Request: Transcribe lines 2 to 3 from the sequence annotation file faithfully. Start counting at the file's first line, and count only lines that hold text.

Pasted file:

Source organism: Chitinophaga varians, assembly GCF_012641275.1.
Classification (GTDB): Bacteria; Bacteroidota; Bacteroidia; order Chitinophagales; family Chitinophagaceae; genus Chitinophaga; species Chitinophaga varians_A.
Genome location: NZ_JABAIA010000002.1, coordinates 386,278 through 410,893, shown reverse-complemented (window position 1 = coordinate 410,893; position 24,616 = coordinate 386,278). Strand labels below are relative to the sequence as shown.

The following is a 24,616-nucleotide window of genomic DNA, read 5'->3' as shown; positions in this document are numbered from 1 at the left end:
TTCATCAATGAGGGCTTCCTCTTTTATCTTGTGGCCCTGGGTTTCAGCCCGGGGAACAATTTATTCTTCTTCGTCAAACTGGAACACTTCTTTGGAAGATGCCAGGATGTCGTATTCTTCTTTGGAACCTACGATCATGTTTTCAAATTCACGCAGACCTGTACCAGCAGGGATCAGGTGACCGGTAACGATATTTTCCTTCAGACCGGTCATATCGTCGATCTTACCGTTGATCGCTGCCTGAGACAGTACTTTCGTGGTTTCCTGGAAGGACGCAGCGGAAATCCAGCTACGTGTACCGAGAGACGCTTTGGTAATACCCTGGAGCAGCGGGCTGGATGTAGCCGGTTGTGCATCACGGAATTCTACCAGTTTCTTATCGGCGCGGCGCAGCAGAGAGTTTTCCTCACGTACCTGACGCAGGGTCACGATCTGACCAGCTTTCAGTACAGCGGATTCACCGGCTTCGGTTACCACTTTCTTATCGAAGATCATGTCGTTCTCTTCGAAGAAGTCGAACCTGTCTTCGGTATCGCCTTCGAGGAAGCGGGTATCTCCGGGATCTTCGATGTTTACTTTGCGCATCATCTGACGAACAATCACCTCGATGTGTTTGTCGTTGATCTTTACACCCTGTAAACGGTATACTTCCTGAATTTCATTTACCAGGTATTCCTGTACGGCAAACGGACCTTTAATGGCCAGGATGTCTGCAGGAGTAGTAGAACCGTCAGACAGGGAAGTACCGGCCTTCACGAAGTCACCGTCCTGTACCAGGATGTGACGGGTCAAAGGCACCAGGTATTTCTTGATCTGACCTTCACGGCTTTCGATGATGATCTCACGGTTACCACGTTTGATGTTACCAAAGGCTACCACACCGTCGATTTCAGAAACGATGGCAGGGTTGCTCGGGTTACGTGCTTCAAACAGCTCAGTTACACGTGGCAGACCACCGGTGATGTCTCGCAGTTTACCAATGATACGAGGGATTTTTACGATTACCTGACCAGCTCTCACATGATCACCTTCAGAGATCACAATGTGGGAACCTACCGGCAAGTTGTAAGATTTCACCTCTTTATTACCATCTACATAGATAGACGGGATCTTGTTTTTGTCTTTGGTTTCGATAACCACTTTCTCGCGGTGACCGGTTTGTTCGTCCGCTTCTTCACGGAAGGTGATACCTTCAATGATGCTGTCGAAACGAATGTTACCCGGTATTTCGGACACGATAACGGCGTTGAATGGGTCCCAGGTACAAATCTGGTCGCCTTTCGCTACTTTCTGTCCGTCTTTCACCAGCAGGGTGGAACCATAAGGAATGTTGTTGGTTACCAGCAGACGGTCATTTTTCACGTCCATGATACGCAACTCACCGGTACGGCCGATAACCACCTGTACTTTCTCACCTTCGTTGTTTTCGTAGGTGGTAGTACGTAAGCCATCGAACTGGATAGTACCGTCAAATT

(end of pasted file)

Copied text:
Classification (GTDB): Bacteria; Bacteroidota; Bacteroidia; order Chitinophagales; family Chitinophagaceae; genus Chitinophaga; species Chitinophaga varians_A.
Genome location: NZ_JABAIA010000002.1, coordinates 386,278 through 410,893, shown reverse-complemented (window position 1 = coordinate 410,893; position 24,616 = coordinate 386,278). Strand labels below are relative to the sequence as shown.